Q. Suppose a business owner doesn’t qualify for a loan at Bank of America? What do you do?
We would give them a pretty good sense of what it would need for them to look like for them to qualify. But we also work with some nonprofit organizations in the community that might be able to work with them. Community development financial institutions — these are by and large nonprofit financial institutions, and we’ve been one of the biggest supporters of these. They’re smaller organizations that aren’t subject to the same regulations as Federal Deposit Insurance Corp. banks. We extended a $110 million grant a couple of years ago to some CDFIs that turned around and leveraged that to the tune of more than 10 times. So they were able to leverage that to more than $100 million that they could then invest or lend directly to small businesses.
If we’re not able to help a client today from a credit standpoint, our goal would be to give them a pretty good sense of, what were the gaps, and what they would need to work on to make the answer a positive one the next time around.
There are other opportunities for us to help them, not just with credit. There are opportunities for us to help improve their cash flow by helping them collect payments, for instance.
Q. What results are you seeing from the 1,000 bankers you’ve placed around the country?
We have a lot of nice charts with impressive trend lines. Let’s talk business lending. I think it’s safe to say that small business owners, their health continues to improve, so balance sheets and cash flows are getting stronger, interest rates are at an all-time low. So it’s a good environment to borrow in. The economy, while not robust, continues to grow. Translated, that equals greater loan demand, and our bankers have a lot to do with that. We’re excited that we were up 28 percent in new loan originations in 2012 over 2011. And through the first four months of this year, we’re ahead of that pace. I feel really good about how we’re delivering credit. But we know we can do more.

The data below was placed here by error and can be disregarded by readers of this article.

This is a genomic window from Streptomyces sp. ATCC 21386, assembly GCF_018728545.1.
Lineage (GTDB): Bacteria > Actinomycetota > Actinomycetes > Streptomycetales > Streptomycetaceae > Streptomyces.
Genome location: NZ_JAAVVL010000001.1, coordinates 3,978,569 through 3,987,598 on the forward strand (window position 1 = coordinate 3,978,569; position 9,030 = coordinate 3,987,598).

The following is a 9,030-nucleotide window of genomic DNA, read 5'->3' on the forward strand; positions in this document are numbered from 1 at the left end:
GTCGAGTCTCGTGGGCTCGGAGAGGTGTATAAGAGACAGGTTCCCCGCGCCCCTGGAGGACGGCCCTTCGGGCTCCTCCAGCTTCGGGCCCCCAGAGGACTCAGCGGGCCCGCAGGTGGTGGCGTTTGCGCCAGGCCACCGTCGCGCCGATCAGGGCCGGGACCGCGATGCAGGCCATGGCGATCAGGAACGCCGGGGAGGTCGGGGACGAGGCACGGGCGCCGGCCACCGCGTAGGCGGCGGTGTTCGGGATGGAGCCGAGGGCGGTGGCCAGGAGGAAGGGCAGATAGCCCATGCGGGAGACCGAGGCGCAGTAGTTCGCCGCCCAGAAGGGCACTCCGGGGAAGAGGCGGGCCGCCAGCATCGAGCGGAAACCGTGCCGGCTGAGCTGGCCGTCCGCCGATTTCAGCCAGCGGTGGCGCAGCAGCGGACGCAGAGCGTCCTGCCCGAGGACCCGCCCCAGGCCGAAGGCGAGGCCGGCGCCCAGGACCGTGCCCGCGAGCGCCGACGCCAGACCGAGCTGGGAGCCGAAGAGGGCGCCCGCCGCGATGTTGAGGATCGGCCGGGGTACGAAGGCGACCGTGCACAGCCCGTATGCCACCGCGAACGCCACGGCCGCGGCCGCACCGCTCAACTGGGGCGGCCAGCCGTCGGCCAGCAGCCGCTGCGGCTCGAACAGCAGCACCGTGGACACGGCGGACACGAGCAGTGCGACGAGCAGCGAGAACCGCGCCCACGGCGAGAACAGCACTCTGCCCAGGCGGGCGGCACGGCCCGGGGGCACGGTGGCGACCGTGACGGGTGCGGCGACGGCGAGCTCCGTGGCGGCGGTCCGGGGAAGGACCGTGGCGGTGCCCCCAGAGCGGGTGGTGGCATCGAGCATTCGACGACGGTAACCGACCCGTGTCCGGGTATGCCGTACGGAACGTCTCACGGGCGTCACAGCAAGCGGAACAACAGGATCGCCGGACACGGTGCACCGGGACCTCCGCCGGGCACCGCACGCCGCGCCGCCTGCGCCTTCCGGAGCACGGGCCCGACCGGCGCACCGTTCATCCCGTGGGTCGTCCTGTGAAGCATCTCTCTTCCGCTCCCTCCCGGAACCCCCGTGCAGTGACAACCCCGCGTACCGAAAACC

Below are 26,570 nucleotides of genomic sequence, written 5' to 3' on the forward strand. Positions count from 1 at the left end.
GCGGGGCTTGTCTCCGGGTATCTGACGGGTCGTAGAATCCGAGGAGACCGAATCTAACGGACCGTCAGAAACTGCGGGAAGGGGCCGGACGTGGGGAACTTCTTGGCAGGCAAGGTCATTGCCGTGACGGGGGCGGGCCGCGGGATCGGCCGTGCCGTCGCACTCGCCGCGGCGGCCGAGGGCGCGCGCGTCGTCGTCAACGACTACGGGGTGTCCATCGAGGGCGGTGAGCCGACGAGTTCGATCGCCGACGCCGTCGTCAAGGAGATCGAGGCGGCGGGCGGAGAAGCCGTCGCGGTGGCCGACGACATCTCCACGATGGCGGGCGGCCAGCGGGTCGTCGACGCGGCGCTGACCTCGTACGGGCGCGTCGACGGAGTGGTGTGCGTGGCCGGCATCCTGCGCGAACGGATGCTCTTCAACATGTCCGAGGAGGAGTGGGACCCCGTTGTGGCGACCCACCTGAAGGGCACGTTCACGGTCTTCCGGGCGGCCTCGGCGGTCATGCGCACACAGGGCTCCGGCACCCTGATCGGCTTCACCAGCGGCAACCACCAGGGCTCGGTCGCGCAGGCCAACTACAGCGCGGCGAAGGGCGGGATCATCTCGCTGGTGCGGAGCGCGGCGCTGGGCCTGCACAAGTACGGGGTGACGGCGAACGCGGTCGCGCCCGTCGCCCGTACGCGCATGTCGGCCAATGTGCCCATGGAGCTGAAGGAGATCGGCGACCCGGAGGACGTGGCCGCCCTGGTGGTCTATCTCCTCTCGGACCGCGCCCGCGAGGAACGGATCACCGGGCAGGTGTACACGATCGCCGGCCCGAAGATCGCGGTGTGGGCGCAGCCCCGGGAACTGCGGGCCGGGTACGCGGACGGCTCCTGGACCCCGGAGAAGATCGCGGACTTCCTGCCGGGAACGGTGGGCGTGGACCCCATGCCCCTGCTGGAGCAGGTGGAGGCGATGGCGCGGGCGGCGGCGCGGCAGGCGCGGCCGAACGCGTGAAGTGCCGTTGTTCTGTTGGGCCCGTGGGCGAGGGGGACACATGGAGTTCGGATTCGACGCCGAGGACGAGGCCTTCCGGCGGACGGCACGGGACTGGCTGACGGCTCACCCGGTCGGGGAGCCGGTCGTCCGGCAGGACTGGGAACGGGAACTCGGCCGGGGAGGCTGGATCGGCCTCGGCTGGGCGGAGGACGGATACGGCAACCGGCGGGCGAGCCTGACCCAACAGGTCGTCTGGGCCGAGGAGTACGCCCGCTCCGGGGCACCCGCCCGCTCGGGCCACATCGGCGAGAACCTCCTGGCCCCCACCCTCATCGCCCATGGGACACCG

We know that the bankers are focused on credit but they’re also focusing on delivering all of our capabilities, not just meeting the needs of the business. They’re also working with other experts, pairing up with financial solutions advisers who will work with small businesses on the personal side – investing solutions, preparing small business owners for retirement or for taking care of their children’s education.
Q. But small business owners are known for plowing every penny they can into their companies. How do you convince them that their personal finances should be more of a priority?
I think part of it is our enlightening small business owners about all that we can do for them. They may just be focused on their business, but we will lead a conversation that will provoke them to think about, are they addressing their kids’ college education? Or are they doing some things that would benefit their employees? Are they doing some things that would help them prepare for retirement? Through our Merrill Lynch platform, our financial services associates were able to introduce some expertise that we weren’t having before we deployed this model. We’re taking a more holistic view, not just the business piece of it, but the personal side as well.